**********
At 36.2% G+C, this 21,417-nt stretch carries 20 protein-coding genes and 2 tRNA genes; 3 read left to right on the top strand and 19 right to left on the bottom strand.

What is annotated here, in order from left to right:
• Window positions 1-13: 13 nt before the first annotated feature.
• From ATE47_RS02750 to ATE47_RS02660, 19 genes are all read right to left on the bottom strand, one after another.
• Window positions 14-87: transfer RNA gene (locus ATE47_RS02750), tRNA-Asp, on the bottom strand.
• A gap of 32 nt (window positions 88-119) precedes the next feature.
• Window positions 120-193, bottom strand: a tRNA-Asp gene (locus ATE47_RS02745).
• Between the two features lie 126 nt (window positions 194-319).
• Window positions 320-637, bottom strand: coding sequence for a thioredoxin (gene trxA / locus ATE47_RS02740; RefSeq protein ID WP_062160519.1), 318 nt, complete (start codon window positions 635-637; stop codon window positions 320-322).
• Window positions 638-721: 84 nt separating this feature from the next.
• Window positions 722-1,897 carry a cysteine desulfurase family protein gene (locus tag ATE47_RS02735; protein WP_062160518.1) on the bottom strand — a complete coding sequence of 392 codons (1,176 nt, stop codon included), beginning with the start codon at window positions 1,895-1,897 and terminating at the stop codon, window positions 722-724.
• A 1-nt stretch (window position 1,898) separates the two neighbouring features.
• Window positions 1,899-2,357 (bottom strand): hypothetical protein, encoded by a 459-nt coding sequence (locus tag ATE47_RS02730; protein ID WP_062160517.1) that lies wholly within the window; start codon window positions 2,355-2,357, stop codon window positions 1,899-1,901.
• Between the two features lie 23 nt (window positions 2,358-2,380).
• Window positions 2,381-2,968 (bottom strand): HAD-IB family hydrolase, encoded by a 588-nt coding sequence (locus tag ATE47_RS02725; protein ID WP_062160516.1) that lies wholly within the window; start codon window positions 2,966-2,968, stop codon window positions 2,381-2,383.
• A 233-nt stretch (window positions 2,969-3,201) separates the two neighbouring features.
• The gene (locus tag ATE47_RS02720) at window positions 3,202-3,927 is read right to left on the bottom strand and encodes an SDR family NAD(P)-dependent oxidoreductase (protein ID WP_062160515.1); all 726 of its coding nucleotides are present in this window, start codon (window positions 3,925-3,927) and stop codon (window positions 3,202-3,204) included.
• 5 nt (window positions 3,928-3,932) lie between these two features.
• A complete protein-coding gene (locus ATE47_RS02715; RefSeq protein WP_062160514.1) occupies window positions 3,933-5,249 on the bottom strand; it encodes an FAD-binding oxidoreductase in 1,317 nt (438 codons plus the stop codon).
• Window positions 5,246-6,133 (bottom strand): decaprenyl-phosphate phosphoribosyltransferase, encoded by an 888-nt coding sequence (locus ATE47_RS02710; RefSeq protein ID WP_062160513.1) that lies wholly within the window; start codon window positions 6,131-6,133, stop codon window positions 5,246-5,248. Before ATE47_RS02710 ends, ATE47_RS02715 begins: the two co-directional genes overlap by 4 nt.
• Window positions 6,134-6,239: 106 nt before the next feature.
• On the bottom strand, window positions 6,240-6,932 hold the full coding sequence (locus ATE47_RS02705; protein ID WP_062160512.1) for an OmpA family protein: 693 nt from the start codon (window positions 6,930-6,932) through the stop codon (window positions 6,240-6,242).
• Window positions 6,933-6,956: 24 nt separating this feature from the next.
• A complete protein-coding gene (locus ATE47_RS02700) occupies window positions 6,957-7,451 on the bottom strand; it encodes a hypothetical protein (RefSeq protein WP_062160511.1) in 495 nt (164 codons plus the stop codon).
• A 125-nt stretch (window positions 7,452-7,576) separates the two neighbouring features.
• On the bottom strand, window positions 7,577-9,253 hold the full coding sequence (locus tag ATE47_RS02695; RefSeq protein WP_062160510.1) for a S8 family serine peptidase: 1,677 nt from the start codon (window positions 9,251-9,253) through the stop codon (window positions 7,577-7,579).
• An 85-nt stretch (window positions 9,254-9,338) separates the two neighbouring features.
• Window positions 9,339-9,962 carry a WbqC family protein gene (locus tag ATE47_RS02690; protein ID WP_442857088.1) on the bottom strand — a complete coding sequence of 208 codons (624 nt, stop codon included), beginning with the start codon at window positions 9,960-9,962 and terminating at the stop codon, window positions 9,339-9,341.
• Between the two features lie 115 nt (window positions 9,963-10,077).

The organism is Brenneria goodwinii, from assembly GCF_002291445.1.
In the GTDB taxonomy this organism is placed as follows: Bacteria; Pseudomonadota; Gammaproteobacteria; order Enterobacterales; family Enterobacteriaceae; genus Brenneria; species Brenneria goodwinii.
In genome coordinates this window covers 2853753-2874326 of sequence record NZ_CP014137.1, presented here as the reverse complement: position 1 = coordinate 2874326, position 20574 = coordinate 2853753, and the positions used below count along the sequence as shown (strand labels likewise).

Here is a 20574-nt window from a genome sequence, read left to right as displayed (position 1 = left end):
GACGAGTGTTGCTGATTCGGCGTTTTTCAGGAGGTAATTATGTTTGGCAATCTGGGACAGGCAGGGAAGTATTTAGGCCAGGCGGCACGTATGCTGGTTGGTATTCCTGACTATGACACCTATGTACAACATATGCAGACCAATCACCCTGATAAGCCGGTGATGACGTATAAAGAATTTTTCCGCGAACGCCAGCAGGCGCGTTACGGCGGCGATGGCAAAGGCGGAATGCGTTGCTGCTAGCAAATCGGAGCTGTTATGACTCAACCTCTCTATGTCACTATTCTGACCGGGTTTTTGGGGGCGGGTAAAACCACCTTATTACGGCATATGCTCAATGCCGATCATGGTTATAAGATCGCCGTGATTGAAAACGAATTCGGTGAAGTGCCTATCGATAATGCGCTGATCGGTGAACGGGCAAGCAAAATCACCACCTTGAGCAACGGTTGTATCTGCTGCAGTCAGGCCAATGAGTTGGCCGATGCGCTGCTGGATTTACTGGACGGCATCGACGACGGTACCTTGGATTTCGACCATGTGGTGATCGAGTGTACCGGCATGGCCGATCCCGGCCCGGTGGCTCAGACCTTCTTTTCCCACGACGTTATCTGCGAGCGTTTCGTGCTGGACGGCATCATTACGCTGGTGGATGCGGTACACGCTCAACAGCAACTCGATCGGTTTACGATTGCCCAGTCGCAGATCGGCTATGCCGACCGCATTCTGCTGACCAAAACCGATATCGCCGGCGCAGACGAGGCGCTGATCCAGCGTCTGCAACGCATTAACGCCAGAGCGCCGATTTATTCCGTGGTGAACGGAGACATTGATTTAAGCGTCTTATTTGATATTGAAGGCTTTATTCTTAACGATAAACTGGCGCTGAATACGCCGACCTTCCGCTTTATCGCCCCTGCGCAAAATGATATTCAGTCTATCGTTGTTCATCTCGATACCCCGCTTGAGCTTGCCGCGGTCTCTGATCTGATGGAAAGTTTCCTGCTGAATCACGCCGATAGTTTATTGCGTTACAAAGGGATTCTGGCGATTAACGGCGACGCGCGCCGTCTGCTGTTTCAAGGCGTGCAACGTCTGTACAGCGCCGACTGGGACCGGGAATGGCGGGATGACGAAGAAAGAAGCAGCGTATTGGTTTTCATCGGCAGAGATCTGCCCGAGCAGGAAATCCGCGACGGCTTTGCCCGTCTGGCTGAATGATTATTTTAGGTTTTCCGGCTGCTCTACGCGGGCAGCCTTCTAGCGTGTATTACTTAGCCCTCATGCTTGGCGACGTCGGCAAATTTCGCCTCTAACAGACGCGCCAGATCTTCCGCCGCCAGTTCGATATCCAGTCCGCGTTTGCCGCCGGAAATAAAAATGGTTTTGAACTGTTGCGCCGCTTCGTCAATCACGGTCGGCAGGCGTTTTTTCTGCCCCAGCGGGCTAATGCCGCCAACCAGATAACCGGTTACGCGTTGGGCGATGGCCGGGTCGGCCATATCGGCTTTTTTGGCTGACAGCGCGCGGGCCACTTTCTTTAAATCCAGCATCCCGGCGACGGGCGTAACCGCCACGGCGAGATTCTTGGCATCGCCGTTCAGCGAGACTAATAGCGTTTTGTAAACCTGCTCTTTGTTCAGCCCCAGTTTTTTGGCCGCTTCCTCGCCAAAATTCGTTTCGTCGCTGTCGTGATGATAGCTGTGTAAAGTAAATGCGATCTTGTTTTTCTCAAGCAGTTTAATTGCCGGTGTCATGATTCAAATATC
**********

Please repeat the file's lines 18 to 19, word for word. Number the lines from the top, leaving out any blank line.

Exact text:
• 5 nt (window positions 3,928-3,932) lie between these two features.
• A complete protein-coding gene (locus ATE47_RS02715; RefSeq protein WP_062160514.1) occupies window positions 3,933-5,249 on the bottom strand; it encodes an FAD-binding oxidoreductase in 1,317 nt (438 codons plus the stop codon).